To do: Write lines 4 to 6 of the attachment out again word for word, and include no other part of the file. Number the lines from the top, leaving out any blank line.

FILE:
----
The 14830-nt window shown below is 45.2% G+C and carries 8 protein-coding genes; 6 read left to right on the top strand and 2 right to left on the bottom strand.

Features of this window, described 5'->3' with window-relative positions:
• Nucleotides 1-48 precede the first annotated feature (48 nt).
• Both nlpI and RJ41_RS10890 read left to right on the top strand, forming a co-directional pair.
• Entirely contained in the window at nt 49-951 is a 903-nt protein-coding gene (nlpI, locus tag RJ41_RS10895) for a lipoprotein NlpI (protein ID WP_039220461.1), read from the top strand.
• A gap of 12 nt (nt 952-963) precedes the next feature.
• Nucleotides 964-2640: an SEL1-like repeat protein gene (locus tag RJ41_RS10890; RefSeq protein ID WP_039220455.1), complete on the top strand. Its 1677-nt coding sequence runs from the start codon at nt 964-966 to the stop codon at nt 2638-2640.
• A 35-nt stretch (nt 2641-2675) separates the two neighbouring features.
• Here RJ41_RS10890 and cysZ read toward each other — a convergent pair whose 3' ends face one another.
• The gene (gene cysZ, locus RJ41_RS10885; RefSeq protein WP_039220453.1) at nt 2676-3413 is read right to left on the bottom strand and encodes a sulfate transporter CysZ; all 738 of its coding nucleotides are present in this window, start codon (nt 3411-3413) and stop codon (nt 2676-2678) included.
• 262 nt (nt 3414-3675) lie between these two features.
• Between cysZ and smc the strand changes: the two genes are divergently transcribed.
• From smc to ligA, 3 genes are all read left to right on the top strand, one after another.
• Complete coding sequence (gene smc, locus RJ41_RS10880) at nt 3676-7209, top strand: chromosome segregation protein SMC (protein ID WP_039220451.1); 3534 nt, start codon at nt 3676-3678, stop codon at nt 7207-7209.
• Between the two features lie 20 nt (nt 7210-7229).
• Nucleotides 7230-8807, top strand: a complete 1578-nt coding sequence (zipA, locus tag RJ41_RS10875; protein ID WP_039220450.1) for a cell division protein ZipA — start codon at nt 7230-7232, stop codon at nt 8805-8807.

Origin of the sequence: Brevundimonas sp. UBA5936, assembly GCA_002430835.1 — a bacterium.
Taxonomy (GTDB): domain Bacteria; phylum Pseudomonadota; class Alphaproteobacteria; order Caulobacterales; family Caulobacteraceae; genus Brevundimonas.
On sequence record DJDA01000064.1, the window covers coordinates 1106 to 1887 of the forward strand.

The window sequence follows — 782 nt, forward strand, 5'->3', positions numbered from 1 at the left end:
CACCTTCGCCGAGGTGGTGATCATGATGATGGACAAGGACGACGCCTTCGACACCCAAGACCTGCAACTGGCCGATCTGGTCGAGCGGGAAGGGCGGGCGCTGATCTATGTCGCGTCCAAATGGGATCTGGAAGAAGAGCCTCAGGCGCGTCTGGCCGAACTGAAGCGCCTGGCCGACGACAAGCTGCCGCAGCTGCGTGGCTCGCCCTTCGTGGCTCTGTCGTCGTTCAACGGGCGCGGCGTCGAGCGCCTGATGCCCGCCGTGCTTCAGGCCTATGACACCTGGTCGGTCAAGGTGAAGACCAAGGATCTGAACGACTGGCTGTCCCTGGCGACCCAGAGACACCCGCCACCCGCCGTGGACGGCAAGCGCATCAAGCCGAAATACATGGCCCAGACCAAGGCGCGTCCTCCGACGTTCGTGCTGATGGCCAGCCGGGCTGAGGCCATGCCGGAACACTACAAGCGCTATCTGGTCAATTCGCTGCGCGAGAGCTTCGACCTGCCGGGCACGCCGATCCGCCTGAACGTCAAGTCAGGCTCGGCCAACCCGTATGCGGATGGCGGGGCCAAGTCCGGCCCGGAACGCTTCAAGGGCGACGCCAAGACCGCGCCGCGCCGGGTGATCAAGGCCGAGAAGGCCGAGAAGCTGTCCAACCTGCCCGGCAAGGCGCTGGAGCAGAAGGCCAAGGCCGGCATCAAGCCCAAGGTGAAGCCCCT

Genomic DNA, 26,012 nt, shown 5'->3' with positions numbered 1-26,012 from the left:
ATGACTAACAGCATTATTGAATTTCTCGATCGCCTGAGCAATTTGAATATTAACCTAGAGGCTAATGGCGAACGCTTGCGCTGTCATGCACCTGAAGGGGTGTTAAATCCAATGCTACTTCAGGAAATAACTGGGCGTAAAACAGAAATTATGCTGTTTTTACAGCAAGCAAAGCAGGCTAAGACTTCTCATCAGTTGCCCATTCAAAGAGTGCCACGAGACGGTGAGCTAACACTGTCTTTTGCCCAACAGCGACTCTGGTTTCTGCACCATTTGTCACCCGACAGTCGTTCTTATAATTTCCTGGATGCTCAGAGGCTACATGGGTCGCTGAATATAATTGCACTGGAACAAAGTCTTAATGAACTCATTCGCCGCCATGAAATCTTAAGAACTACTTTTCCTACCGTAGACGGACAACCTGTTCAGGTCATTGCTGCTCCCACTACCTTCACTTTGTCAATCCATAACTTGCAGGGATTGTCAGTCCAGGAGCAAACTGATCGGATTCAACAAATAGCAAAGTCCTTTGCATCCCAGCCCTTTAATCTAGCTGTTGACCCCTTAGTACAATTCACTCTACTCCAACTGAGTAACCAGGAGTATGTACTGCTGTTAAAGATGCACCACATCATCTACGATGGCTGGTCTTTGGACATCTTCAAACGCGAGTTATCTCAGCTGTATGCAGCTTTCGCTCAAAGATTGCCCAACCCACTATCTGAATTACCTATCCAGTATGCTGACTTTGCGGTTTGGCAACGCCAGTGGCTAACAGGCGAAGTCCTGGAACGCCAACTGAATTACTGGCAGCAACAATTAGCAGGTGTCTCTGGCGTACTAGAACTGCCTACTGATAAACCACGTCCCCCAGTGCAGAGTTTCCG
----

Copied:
• Both nlpI and RJ41_RS10890 read left to right on the top strand, forming a co-directional pair.
• Entirely contained in the window at nt 49-951 is a 903-nt protein-coding gene (nlpI, locus tag RJ41_RS10895) for a lipoprotein NlpI (protein ID WP_039220461.1), read from the top strand.
• A gap of 12 nt (nt 952-963) precedes the next feature.